From time to time we meet with law enforcement officers to talk about courtroom testimony. These men and women, who would dodge bullets if it were necessary to protect you and me, get very nervous when they testify.
So do medical doctors. They can make life-and-death decisions in a flash. Their skills save lives so regularly that it becomes routine. But, they hate to testify.
Imagine how it must feel to be a rape victim. Now, imagine that that rape victim has Down’s Syndrome.
We tried that case in Fayette Superior Court this week.
Our victim was terrified. Although she had known her assailant for years, when we discussed the case with her in the weeks before court, she could barely speak his name.
That’s when my staff began to shine. Michelle Ivey is the victim advocate in that office. Jeff Turner is my chief investigator. Together, they began to earn the victim’s trust. Soon, Mr. Jeff and Miss Michelle were her friends.
“All you have to do is tell the truth,” they told her.
“The truth, and nothing but the truth,” our victim replied.
“That’s right,” Jeff said. “And you’re gonna have to say his name. You’re a strong person and you can do this. We’ll do the rest.”
Monday the trial began. In the courtroom next door, Warren Sellers was prosecuting the man who came back from Mexico and stabbed a woman to death in front of her children, with one of her boys trying to pull him off of his mother. Most of our staff was tending to those children and the other witnesses.
On Tuesday our rape victim took a deep breath, released the death grip she had on Michelle’s hand and approached the witness stand. I walked beside her, trying to block the defendant from her view. She raised her hand and promised to tell the truth.
Her mother would need to testify later, so she couldn’t be in the courtroom. She scanned the audience. There was her sister. There was Miss Michelle. And there was Mr. Jeff.
I’ve always believed that God gives us strength when we need it. As I questioned this young lady about the worst experience of her life, I saw it happen once again. She called the defendant by his name. She described what he did to her. She corrected the defense lawyer and me when we said something inaccurate.
Finally, I asked her if she saw the person who did these things to her in the courtroom. She stood on her feet, looked the defendant squarely in the eyes and pointed her finger right at him.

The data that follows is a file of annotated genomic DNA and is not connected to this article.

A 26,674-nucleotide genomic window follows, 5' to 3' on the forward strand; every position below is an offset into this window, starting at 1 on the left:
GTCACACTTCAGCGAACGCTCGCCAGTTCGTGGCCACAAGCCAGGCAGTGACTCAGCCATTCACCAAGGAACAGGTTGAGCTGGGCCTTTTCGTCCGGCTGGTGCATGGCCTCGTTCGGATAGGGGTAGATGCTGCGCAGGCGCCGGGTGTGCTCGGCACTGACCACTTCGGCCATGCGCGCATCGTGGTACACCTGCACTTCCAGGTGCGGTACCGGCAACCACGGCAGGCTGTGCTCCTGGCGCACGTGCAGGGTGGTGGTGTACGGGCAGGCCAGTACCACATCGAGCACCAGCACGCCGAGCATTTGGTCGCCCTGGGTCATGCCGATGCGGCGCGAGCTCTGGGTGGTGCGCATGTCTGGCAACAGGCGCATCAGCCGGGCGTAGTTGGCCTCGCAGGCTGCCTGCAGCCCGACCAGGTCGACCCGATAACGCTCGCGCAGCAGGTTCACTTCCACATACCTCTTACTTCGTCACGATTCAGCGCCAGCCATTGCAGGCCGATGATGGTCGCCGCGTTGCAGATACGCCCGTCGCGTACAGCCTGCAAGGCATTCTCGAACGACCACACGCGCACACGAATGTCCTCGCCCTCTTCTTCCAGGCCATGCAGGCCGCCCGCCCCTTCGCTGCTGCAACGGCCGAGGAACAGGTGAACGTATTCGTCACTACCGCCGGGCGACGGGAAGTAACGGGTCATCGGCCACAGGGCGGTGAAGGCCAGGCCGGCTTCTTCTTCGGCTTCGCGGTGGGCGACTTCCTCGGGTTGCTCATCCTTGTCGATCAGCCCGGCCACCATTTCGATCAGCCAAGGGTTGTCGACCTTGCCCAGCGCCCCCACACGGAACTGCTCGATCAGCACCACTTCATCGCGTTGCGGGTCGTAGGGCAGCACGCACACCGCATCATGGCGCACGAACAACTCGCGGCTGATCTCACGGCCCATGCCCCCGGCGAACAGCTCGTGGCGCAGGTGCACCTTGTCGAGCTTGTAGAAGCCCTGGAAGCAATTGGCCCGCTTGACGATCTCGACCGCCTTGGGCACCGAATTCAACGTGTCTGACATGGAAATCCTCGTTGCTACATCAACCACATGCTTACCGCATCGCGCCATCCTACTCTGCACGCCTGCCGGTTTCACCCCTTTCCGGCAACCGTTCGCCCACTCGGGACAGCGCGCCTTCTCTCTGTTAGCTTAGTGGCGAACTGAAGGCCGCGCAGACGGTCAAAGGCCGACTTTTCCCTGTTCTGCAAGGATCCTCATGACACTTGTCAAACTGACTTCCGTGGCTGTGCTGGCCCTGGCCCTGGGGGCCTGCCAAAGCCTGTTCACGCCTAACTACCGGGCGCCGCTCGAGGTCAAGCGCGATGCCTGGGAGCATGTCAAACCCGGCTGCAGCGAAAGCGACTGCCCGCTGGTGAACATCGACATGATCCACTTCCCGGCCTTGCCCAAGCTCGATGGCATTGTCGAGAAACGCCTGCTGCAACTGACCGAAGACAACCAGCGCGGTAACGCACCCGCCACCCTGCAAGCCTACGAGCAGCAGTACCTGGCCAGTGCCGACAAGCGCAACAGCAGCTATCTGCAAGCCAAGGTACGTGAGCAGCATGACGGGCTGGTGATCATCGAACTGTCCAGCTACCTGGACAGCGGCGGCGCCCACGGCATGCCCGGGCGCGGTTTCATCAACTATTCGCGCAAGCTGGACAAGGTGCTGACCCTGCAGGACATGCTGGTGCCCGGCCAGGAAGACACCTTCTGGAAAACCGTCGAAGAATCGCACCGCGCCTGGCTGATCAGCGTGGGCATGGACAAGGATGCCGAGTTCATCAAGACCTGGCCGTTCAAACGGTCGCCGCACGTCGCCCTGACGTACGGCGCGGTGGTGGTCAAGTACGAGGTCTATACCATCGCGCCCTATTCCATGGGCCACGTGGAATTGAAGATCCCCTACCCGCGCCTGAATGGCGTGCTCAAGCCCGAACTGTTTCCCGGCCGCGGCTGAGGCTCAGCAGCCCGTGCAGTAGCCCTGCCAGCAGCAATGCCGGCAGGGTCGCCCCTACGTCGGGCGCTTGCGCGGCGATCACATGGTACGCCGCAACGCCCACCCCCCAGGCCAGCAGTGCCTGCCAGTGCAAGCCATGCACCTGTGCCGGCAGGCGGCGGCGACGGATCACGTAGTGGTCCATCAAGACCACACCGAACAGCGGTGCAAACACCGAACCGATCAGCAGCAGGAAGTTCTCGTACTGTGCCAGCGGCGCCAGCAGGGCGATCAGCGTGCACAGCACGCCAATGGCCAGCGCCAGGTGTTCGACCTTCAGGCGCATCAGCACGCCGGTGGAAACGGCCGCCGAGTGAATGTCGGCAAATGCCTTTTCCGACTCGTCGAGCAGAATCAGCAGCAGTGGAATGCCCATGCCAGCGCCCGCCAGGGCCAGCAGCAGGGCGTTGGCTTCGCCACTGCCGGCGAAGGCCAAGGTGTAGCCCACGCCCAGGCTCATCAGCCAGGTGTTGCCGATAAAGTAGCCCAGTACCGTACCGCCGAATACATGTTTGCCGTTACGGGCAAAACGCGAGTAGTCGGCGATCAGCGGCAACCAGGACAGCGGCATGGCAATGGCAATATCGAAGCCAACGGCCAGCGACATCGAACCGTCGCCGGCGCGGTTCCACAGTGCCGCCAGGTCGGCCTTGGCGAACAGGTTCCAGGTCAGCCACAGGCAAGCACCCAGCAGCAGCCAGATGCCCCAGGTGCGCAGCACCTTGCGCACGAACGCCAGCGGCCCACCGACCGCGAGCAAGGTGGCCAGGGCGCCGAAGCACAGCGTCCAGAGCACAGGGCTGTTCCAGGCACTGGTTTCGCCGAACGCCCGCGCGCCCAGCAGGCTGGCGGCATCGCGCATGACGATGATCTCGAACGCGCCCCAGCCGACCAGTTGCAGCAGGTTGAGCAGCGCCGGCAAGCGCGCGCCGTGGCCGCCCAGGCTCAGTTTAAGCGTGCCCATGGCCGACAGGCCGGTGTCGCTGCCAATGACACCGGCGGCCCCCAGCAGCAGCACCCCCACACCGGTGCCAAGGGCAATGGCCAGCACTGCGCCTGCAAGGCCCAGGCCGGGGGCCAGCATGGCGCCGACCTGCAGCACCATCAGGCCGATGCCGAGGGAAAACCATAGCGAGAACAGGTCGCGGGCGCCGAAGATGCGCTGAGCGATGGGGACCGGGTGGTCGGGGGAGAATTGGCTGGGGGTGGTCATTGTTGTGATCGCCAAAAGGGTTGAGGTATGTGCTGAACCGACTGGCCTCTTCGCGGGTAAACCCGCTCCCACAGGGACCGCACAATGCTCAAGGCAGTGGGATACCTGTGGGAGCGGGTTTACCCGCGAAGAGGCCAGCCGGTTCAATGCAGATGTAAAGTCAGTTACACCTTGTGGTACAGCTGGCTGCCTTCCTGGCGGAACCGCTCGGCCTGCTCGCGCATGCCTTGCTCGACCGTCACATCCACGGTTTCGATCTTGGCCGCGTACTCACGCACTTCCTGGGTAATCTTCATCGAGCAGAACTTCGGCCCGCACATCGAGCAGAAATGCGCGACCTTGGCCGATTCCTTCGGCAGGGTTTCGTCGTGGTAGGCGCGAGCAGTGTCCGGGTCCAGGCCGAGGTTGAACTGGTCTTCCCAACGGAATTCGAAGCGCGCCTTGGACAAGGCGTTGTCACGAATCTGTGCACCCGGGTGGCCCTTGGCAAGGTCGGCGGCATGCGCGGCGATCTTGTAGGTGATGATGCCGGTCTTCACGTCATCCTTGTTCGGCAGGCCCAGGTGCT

The next day it was time for closing arguments. All of the witnesses were allowed to re-enter the courtroom and sit in the audience. Our victim and her mother and sister sat near the front. Michelle’s heart sank. Jeff was needed in the murder trial. And our victim had asked where he was.
Quickly, Michelle found David Younker, one of our young prosecutors. Even though he was moments from the start of a trial, David put down his file and sat on the bench behind our victim.
The defense lawyer gave his closing argument. Throughout his presentation, I heard muffled sniffing behind me. I learned later that our victim quietly cried the whole time. It is difficult to hear somebody discuss an event that was traumatic for you. It’s even harder when they are accusing you of not telling the truth about it.
Then I gave my closing argument. When I finished, the judge declared a short recess. I went to speak with our victim.
She grabbed me in a tight bear hug. Then she squeezed my shoulders with her tiny, chubby hands. She looked up at me with eyes that were still red from crying.
“Thank you, Scott Ballard, for standing up for me.”
I told her that she had an entire army of people that would stand up for her.
The next day twelve jurors did just that. They convicted the defendant on two counts of rape and one count of aggravated sodomy. Guilty on every offense charged.
Our victim wasn’t in court for the verdict. We were afraid of what it might do to her if the defendant walked free.
Her mother wrote something on a piece of paper. It was the victim’s phone number. “Would you be the one to call her and tell her?” she asked me.
So I made the call. “Guess what! The jury believed every word you told them. The jury found him guilty.”
“So he won’t hurt me no more?”
“No,” I assured her. “You’re safe.”
“Will you do one more thing for me?” she asked. “Will you give Miss Michelle my number?”
“I’ll do better than that. Here she is right now.”
I handed the phone to Michelle. She told the victim that she had done the right thing by telling the truth.
And our victim, finally finished with her nightmare, said, “And nothing but the truth.”